The U.S. Food and Drug Administration (FDA) is giving priority review to a supplemental Biologics License Application (sBLA) to approve Genmab‘s Darzalex (daratumumab) in combination with Revlimid (lenalidomide) and Decadron (dexamethasone), or with Velcade (bortezomib) and Decadron, to treat multiple myeloma patients who have received at least one prior therapy.
In July, the FDA granted Breakthrough Therapy Designation to Darzalex for the indication, in order to expedite its development and review. In August, Janssen Biotech, Genmab’s licensing partner, submitted the sBLA.
By granting priority review, the FDA will make its decision within six months rather than the standard 10 months. Completion of the FDA review should come by Feb. 17, 2017.
The FDA has also granted a Standard Review period for the use of Darzalex in combination with Pomalyst (pomalidomide) and Decadron for patients with relapsed or refractory multiple myeloma who have received at least two prior therapies, with a proteasome inhibitor and an immunomodulatory agent. The action date for the combo treatment is June 17, 2017.
“People suffering from multiple myeloma always ultimately relapse after receiving treatment with the therapies available today. The application for daratumumab in combination with current backbone therapies for patients who have already received at least one type of treatment is a key step towards trying to bring new treatment options to patients with multiple myeloma,” Genmab’s CEO Jan van de Winkel, PhD, said in a press release.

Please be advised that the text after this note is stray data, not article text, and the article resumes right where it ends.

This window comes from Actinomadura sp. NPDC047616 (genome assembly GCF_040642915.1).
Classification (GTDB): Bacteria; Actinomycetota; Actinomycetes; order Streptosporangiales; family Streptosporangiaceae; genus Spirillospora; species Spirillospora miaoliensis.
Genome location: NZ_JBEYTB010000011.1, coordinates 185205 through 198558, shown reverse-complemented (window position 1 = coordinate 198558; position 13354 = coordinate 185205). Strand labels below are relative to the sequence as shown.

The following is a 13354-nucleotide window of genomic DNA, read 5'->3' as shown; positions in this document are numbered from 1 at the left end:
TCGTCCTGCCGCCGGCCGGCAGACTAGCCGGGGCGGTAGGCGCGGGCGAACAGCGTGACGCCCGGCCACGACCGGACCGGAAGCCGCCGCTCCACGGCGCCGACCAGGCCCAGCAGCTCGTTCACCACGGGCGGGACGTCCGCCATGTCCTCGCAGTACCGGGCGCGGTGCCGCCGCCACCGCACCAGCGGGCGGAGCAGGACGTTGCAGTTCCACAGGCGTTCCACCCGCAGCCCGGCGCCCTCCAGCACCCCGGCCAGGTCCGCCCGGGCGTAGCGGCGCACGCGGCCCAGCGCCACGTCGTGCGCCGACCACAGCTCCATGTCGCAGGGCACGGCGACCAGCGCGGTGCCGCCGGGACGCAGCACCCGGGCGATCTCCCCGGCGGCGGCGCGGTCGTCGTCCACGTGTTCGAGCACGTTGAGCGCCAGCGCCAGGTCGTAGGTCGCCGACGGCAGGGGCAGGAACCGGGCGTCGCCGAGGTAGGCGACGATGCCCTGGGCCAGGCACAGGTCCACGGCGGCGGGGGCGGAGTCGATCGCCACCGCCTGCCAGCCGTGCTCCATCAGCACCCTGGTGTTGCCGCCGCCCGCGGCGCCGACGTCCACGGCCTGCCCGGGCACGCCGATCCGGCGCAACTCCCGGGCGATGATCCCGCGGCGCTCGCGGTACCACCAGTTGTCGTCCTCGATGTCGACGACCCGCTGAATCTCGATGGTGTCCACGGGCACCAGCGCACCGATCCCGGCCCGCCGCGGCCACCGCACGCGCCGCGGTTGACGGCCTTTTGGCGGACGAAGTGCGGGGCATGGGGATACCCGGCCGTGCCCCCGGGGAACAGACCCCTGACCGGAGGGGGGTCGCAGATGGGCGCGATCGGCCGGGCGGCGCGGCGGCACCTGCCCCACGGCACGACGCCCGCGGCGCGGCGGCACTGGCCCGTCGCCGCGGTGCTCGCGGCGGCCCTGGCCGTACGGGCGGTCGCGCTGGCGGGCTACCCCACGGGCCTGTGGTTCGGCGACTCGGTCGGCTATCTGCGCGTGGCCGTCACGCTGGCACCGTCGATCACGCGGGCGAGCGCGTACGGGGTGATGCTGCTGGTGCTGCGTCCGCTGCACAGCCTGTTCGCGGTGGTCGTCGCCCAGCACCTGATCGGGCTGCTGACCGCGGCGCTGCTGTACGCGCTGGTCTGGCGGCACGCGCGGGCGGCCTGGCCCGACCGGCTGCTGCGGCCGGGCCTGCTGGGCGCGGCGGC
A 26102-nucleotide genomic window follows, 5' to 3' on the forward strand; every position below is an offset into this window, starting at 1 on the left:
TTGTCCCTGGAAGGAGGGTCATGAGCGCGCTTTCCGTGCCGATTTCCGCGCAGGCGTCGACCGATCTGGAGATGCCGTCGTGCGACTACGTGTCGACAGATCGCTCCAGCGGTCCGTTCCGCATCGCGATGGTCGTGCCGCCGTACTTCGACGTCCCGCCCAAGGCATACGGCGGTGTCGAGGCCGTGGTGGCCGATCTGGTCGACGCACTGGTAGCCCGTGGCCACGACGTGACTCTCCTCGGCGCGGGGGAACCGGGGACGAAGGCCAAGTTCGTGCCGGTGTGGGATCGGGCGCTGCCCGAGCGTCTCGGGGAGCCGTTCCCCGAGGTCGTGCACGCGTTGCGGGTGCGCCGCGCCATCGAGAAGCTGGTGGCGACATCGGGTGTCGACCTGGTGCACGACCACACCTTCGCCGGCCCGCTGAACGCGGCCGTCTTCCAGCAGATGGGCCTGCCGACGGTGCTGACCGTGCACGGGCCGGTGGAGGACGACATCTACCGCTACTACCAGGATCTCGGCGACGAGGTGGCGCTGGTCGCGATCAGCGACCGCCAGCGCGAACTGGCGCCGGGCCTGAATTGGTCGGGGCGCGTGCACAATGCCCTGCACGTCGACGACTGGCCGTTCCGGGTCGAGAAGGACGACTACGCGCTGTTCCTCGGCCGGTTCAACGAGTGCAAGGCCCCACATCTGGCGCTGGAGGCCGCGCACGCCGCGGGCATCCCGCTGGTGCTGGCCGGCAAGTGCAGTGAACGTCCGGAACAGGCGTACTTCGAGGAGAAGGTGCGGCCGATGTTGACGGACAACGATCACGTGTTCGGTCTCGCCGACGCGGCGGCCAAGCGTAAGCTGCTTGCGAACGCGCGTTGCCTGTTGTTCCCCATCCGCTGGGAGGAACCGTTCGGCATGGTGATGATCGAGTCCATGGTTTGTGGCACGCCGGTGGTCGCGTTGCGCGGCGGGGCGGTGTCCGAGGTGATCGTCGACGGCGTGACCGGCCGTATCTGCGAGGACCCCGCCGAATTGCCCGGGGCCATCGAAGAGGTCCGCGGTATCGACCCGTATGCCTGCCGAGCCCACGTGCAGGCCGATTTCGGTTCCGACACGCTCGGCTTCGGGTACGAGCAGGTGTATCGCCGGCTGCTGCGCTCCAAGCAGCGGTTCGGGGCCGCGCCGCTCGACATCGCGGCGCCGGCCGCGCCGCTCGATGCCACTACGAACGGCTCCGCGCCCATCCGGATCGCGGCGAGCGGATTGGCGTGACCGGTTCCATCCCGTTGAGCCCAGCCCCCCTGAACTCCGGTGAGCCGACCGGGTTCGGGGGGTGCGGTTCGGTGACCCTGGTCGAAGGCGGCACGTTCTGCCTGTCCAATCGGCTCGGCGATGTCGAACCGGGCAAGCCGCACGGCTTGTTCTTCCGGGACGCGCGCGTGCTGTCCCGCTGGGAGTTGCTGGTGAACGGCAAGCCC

In June, Jansen presented results from the ongoing CASTOR study (NCT02136134) showing that Darzalex, in combination with standard of care Velcade and Decadron, reduced the risk of disease progression or death by 61 percent compared Velcade and Decadron alone, in multiple myeloma patients who received at least two lines of therapy.
A significant improvement in overall response rate was also seen in patients treated with the Darzalex combination compared to those treated with standard care, both in complete response rates (19% versus 9%) and in partial response rates (59% versus 29%). A final progression-free survival (PFS) endpoint has not been reached. The trial is expected to conclude in March 2017.
In May 2016, Genmab revealed interim results from the ongoing POLLUX study (NCT02076009), showing a 63 percent reduction in risk of disease progression in relapsed or refractory multiple myeloma patients receiving the Darxalex in combination with Revlimid and Decadron, compared to patients on Revlimid and Decadron alone. In the trial, patients treated with Revlimid and Decadron had a median PFS of 18.4 months, while PFS of the Darxalex group had not yet been reached. The trial is expected to conclude in May 2017.
The sBLA submission also included data from an open-label, Phase 1b study (NCT01998971) of Darzalex in combination with Pomalyst and Decadron in relapsed and refractory multiple myeloma patients who had been previously treated with at least two lines of therapy.